Today has been a day in which I have more Malayalam than usual swishing around in my head. I was doing some basic vocabulary with Jay, just because, when he asked me what the Malayalam word for sex is. And, you know what, I don’t know. Never had those conversations in Malayalam. Not even in the movies. The movies and newspapers taught me what the word for rape is, and all children know the words for kisses and hugs, but we only ever euphemistically glide around sex.
Also, Jay and I were talking about movie-watching habits during my childhood, and I realized as I was telling him that it was probably quite strange that we spent a lot of time worrying about fungi (can one call it an infection?) on VHS tapes. We had to be very careful and check the tapes and spray them, otherwise the video wouldn’t play right and the VHS player itself would get infected and pass the fungus onto other tapes. The things one worries about when one lives in a state with monsoons for about half the year. Also, nobody outside of Kerala seems to have heard of that black mold that grows in damp clothes and ends up staining them. There is a very specific name for it. And Jay wonders why I obsess over fungal infections.
A few years back we got my grandmother a dryer. I believe it was the first dryer to be released in India, and it is also probably the worst dryer in the world, but it is such a godsend. No more stringing up clothes in every room in the house and staring at them in desperation because they will not dry during the rainy season when the air is so moist. It is strange, the ordinary things we take for granted that are so extraordinary to others who haven’t experienced them. It is like underground streams, or other planets, or like having to stop talking to translate a word.
I just want to take a moment here to appreciate the poetry of Aphra Behn, who was:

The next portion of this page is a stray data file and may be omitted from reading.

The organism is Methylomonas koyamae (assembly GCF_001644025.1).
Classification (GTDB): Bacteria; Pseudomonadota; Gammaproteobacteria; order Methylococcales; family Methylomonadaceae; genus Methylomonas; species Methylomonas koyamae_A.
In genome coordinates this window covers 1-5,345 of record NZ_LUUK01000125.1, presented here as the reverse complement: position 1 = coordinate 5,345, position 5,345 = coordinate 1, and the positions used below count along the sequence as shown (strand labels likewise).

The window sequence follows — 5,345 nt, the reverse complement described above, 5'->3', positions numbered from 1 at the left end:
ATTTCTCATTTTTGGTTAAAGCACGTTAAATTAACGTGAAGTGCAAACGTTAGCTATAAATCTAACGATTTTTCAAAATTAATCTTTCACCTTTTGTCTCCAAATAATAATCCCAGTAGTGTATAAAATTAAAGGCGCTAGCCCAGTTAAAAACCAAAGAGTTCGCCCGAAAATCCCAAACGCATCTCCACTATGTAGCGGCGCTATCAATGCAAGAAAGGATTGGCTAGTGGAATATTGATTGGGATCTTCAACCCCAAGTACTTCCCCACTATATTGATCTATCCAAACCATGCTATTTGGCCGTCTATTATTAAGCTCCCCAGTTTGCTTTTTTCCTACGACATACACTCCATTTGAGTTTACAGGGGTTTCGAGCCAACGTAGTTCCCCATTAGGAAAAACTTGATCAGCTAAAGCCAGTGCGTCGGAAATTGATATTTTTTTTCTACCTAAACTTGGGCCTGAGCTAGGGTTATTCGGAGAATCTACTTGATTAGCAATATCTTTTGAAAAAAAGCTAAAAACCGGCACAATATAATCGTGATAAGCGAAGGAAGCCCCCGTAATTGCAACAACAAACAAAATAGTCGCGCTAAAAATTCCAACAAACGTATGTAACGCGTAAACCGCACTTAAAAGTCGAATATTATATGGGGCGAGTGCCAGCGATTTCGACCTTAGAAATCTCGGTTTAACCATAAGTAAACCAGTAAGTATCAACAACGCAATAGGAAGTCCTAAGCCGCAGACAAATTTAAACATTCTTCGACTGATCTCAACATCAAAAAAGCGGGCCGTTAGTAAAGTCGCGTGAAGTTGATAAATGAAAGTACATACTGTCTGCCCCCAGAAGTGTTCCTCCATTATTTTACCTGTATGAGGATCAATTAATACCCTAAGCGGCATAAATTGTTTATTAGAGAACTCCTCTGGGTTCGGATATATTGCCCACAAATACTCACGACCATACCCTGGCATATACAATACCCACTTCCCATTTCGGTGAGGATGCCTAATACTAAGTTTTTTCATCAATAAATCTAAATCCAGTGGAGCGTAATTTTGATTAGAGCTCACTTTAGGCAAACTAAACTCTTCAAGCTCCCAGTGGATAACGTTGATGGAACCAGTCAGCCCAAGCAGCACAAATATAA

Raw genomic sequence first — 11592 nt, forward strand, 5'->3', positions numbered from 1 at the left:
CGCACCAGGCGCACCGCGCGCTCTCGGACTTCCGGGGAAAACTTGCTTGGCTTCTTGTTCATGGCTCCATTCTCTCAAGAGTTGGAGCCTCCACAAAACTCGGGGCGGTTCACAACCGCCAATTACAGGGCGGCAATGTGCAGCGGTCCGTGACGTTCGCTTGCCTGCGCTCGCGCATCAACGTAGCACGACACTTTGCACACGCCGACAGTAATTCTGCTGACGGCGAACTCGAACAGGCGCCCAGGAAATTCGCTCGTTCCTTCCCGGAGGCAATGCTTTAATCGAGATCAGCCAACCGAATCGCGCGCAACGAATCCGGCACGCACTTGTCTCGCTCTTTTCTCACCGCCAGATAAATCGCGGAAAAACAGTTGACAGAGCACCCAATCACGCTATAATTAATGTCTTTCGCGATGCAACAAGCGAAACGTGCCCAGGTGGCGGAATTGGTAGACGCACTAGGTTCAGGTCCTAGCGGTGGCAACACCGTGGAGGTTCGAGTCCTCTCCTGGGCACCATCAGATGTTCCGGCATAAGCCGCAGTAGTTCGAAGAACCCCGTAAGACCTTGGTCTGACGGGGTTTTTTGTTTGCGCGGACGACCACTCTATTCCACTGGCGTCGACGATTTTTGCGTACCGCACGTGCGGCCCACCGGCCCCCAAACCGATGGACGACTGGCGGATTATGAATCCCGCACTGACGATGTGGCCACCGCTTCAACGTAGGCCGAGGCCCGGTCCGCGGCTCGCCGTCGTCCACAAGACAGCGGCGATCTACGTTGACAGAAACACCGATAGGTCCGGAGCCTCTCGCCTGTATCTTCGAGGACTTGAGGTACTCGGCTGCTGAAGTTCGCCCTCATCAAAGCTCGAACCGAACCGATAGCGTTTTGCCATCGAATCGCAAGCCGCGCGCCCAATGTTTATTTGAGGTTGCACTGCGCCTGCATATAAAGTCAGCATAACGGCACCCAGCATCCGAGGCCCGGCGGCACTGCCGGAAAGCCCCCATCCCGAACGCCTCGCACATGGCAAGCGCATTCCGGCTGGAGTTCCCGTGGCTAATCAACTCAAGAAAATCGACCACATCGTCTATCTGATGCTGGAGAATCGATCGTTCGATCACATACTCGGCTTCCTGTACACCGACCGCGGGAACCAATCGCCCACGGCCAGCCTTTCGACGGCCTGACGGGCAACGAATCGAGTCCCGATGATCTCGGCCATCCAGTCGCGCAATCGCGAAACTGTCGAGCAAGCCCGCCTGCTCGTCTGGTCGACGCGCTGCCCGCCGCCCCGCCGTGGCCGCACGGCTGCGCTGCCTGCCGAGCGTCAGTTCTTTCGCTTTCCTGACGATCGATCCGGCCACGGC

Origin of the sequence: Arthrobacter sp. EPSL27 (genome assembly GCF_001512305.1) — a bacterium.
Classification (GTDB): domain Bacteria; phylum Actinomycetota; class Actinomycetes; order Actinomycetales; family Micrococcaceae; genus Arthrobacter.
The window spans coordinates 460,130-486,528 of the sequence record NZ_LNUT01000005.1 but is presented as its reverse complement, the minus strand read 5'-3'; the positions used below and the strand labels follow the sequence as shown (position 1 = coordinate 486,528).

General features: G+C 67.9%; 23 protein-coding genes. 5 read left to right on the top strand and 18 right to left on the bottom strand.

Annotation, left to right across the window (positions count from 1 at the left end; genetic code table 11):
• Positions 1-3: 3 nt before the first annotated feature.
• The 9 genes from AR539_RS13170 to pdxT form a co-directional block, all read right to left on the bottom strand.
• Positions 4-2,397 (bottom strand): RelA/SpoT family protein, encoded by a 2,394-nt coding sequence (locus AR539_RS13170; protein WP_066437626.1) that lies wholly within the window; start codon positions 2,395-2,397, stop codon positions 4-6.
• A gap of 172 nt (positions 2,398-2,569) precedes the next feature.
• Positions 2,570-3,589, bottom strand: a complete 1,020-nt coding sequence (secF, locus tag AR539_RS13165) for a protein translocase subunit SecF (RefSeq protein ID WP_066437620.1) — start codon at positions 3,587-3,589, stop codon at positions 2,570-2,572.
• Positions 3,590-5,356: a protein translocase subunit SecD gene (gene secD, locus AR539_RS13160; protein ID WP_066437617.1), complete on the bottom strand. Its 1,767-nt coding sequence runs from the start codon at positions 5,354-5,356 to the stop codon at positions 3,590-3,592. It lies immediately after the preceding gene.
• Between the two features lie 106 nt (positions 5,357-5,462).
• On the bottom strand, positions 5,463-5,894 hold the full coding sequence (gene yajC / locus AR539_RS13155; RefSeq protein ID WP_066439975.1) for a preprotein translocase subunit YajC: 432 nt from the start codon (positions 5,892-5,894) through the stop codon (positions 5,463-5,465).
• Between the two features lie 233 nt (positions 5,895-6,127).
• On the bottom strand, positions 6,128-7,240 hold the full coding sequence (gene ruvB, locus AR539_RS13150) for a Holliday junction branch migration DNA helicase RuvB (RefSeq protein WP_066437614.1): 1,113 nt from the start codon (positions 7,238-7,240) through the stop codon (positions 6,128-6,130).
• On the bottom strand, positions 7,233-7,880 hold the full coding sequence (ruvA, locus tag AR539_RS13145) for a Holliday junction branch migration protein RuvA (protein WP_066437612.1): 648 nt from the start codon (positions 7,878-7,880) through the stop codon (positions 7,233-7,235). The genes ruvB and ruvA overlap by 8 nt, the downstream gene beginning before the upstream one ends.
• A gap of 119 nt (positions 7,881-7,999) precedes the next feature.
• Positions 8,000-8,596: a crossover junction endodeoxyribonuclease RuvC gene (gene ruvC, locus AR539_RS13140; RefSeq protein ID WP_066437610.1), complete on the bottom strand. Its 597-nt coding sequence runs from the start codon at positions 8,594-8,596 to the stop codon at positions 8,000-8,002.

- possibly the first woman in the English-speaking world to make a living as a writer
- probably bisexual
- also a spy (no kidding)
- given to writing poetry that is really homoerotic/blatantly about sex/both
I did learn about her in college, but I missed out on the sexy poetry until now, and now that I have discovered it I feel the need to share some examples, because it’s pretty entertaining. If you like sexy poetry from the 1600s, I mean, but who wouldn’t.
The Disappointment, or, “it’s such a letdown when a guy can’t get it up”
On Her Loving Two Equally, or, “the solution to this one is probably a threesome”
To My Lady Morland at Tunbridge, or, “I was mad that you stole my boyfriend, but now that I’ve seen you I can’t blame him, because damn" (see also "Selinda and Cloris," which is basically the exact same thing)
To the Fair Clarinda, Who Made Love to Me, Imagined More Than Woman, or, “let’s not even try to pretend this poem isn’t about lesbians”
To Mrs. Price (and the appended Song), or, “come join me in the countryside where there is so much sex happening, p.s. I love you and if you don’t love me back I will probably die”
There are more intriguing things that I’ve seen referenced or quoted, but anything outside of her most popular works is kind of hard to find online. Still, interesting stuff! At least, I thought so.